If you are conscious and making sense of the world, you have your dorsolateral prefrontal cortex to thank. Same, if you can remember a string of numbers long enough to walk into the next room and punch them into a telephone keypad. To visualize a goal and then accomplish it -- say, fitting a bulky piece of furniture into your car -- you're likewise going to need that part of the frontal lobe to be in good working order.
But look under the hood of that marvelous piece of gray matter, as a group of Yale University neuroscientists recently did in "cognitively engaged monkeys," and you will see the workhorses of the dorsolateral prefrontal cortex. Those are your alpha-7 nicotinic acetylcholine receptors.
For most of us, they're hard at work all day, but they stand down during deep sleep. In those with schizophrenia or attention deficit and hyperactivity disorder (ADHD), they function poorly. The advance of Alzheimer's disease appears to silence them almost completely.
As described in an article published Tuesday in the Proceedings of the National Academy of Sciences (PNAS), the alpha-7 nicotinic acetylcholine receptors are situated deep in the dorsolateral prefrontal cortex, where the neurotransmitter glutamate is the principal currency of electrical exchange between synapses. But electron microscopy and recordings showed that not until these specialized receptors are activated can the prefrontal cortex and its working memory circuits come to life.
And dialing up their function in the brains of people with schizophrenia, Alzheimer's, ADHD or autism may help correct some of those disorders' symptoms, say the authors of the article in PNAS.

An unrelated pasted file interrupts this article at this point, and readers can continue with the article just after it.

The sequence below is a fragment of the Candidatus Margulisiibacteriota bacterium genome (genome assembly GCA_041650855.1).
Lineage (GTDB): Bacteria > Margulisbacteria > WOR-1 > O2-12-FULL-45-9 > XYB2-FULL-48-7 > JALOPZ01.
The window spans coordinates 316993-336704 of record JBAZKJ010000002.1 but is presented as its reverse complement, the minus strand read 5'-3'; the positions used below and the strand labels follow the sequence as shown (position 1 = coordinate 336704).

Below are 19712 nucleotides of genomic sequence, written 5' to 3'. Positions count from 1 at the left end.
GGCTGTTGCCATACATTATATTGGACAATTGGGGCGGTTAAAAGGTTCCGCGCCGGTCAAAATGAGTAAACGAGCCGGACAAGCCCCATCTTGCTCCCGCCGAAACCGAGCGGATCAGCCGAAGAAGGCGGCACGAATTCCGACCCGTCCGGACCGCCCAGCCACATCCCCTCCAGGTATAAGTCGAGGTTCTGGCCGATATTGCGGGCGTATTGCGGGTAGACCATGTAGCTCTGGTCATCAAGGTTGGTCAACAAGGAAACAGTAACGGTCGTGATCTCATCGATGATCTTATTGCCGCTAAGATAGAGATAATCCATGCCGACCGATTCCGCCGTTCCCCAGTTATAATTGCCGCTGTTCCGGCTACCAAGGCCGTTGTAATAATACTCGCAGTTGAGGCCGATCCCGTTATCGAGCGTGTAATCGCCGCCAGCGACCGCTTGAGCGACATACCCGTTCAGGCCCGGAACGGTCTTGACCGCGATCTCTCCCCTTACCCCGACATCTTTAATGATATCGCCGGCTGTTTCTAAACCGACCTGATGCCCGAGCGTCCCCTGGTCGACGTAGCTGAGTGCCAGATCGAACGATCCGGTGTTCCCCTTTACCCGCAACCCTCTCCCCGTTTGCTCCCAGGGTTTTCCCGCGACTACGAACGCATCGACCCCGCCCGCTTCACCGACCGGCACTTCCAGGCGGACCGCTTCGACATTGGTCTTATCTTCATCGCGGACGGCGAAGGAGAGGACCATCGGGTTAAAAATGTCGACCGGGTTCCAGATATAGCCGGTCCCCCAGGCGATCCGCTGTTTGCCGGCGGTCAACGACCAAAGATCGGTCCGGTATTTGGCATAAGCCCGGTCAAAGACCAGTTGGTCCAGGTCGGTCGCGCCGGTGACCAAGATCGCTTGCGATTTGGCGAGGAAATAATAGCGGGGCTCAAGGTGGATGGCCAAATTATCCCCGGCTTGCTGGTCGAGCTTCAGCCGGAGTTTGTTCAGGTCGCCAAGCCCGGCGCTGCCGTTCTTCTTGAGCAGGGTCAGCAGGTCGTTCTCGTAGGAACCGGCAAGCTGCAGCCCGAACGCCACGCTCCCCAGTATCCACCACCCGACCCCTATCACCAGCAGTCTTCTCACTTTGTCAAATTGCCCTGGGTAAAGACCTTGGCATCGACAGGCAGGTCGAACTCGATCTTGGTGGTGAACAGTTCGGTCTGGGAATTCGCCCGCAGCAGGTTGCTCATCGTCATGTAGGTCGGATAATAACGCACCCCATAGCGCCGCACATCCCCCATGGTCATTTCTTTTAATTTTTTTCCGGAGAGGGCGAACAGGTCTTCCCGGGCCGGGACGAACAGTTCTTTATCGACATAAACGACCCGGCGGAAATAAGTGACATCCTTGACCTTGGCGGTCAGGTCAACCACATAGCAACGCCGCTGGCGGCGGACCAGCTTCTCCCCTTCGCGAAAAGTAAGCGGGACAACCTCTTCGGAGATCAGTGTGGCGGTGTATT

A passel of different agents may work to restore or boost the activity of alpha-7 nicotinic acetylcholine receptors when genetic errors or disease cause them to underperform. One of those is, not surprisingly, nicotine. But researchers are working on a wide range of alpha-7 nicotinic agonists that do not cause cancer when burned and inhaled.
Those could, first and foremost, treat diseases. But they could also someday boost cognitive performance in the healthy.
The central role of the alpha-7 nicotinic acetylcholine receptors actually explains a host of everyday mysteries.
They explain why, when you're asleep and dreaming, the usual logical constraints of reason just don't apply. They explain why a jolt of caffeine or a cigarette -- or both -- can dramatically put you back on-task and improve your mood. They explain why people with Alzheimer's disease quickly lose their ability to project into the future, and why most people with schizophrenia have difficulty conceiving and executing plans. They may even explain why rates of smoking are so much higher among those with schizophrenia: They are medicating themselves, the researchers explain.